William Shakespeare was undoubtedly a literary mastermind, yet several allusions and quotations in his works suggest that he gathered ideas from other texts. Ovid’s Metamorphoses, for example, was alluded to more than any other classical text, and the Bishop’s and Geneva Bibles were quoted numerous times in his works. Shakespeare’s reliance on source material from external literature was a common practice of the time period. He would have learned this habit of absorbing and imitating other texts (imitatio) in grammar school and from classics that were translated into English. The following is a collection of sources that appear to have influenced several of Shakespeare’s works, such as Coriolanus, As You Like It, and Antony and Cleopatra.
Raphael Holinshed, Chronicles of England, Scotlande, and Irelande (1577)
Holinshed’s ‘Chronicle’ was the single most important source for Shakespeare’s history plays. It was used as a source for his historical play, ‘Henry VI, Part 2’.
Image: “Raphael Holinshed. Chronicles of England, Scotlande, and Irelande. 1577” by Susan Gibson. CC BY-SA 4.0 via Folger Shakespeare Library
Giovanni Boccaccio, The decameron containing an hundred pleasant nouels (1620)
Shakespeare learned the habit of ‘imitatio’, or imitation, in grammar school as he studied the classics. In particular, one of the top three plot sources for his plays was Giovanni Boccaccio’s ‘The Decameron’.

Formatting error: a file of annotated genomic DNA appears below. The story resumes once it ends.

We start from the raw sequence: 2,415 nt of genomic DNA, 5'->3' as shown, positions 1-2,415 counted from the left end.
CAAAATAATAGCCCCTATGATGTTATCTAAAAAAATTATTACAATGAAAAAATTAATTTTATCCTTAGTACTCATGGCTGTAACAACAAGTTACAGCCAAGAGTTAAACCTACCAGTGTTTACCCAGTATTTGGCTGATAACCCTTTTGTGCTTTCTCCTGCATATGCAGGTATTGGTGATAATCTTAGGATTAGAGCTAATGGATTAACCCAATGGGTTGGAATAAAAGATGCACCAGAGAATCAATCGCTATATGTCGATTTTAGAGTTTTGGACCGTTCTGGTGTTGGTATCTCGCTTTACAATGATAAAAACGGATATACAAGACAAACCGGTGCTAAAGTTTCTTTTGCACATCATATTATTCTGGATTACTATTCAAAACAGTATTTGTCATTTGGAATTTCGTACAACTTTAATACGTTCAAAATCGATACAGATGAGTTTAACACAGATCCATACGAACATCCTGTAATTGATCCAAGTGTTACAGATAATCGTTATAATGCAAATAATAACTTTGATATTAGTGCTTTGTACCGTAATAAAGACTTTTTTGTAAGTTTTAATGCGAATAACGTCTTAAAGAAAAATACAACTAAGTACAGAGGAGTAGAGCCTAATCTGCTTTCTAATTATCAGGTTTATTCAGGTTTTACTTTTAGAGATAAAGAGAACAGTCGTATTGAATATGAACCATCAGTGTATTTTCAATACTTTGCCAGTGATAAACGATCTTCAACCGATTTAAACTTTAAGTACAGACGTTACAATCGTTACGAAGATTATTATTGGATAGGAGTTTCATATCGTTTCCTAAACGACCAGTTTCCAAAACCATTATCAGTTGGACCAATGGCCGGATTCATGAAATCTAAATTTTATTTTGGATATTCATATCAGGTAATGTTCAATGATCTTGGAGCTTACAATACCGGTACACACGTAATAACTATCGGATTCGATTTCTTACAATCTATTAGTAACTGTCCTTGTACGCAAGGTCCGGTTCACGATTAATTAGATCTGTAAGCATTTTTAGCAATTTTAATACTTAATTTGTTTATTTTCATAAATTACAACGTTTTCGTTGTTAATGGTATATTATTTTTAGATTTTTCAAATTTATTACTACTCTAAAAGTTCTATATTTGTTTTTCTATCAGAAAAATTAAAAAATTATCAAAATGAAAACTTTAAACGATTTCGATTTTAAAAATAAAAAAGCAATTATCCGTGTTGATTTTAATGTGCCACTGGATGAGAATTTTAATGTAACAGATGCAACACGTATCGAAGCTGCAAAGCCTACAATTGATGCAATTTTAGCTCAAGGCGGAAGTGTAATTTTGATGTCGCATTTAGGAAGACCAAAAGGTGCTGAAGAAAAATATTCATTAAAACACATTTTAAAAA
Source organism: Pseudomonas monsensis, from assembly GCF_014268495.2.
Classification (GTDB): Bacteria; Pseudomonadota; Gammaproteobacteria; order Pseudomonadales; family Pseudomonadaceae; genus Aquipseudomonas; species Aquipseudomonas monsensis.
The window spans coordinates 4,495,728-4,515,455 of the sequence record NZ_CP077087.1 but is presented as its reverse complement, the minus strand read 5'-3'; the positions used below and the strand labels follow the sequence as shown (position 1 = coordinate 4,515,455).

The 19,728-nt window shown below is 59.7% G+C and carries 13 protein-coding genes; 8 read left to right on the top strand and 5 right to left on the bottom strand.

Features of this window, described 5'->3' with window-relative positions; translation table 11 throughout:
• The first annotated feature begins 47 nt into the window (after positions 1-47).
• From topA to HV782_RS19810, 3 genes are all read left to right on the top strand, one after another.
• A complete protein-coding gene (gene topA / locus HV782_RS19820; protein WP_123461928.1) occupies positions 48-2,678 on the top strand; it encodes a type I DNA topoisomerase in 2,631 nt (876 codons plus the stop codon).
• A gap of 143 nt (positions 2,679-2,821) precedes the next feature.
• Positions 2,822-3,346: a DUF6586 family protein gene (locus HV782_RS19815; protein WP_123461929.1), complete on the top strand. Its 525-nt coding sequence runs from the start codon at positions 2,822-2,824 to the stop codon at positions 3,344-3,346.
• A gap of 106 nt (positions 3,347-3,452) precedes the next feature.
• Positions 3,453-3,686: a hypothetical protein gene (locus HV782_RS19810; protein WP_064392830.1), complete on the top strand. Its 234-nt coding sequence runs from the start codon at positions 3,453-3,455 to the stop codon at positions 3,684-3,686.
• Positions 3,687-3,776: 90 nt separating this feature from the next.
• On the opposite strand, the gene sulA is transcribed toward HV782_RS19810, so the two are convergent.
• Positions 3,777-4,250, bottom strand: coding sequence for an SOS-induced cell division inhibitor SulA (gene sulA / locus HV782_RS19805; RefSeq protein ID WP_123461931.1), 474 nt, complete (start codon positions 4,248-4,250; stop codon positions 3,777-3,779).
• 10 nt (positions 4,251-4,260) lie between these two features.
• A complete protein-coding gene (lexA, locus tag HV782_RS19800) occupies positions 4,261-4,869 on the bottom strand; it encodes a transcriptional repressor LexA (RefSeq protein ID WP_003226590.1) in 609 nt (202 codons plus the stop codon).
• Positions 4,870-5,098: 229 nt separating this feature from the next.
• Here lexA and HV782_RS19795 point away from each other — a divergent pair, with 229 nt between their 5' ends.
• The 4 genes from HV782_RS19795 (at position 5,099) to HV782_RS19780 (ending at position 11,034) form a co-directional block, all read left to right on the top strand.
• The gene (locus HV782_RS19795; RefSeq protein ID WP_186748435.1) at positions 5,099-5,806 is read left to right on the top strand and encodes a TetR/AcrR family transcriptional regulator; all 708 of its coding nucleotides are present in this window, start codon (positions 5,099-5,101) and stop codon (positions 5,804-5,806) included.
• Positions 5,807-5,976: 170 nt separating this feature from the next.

Image: “Title page The Decameron printed by Isaac Iaggard London 1620” by Isaac Iaggard. Public domain via Wikimedia Commons
Ovid, Metamorphoses (1606)
Ovid’s ‘Metamorphoses’ was a strong classical influence on Shakespeare’s work, particularly his sonnets. He included more allusions to “Metamorphoses” than any other classical text.
Image: “Frontispiece with the Bust of Ovid” by Antonio Tempesta and Wilhelm Janson. Public domain via Wikimedia Commons
The Bishop's Bible (1568)
Despite his use of The Bishop’s Bible in his earlier plays, Shakespeare later switched to the Geneva Bible.
Image: “Elizabeth I Frontispiece Bishops Bible 1568” by Franz Hogenberg. Public domain via Wikimedia Commons
Geneva Bible (1560)
Aside from classical source material, Shakespeare also incorporated scriptural quotations and allusions from the Geneva Bible.
Image: “Geneva Bible” by Aurevilly. Public Domain via Wikimedia Commons
Lucan, Pharsalia or the civill warres of Rome (1592)
Once classical texts were translated into English, Shakespeare continued his use of ‘imitatio’. Lucan’s ‘Pharsalia’ appears to be a direct source for the tragedy, ‘Antony and Cleopatra’.
Image: “Lucanus, De bello civili ed. Pulmann (Plantin 1592), title page” by Aristeas. Public domain via Wikimedia Commons
Arthur Brook, The tragicall historie of Romeus and Iuliet (1587)
The relationship between these two texts, Brooke’s and Shakespeare’s, is apparent through the similar title. Brooke’s publication, which was originally a translation of an Italian story, was an incredible influence on the Shakespearean tragedy we know today.
Image: “Arthur Brooke Tragicall His” by Arthur Brooke. Public domain via Wikimedia Commons
Featured Image: “Globe Theater Innenraum” by Tohma. CC BY-SA via Wikimedia Commons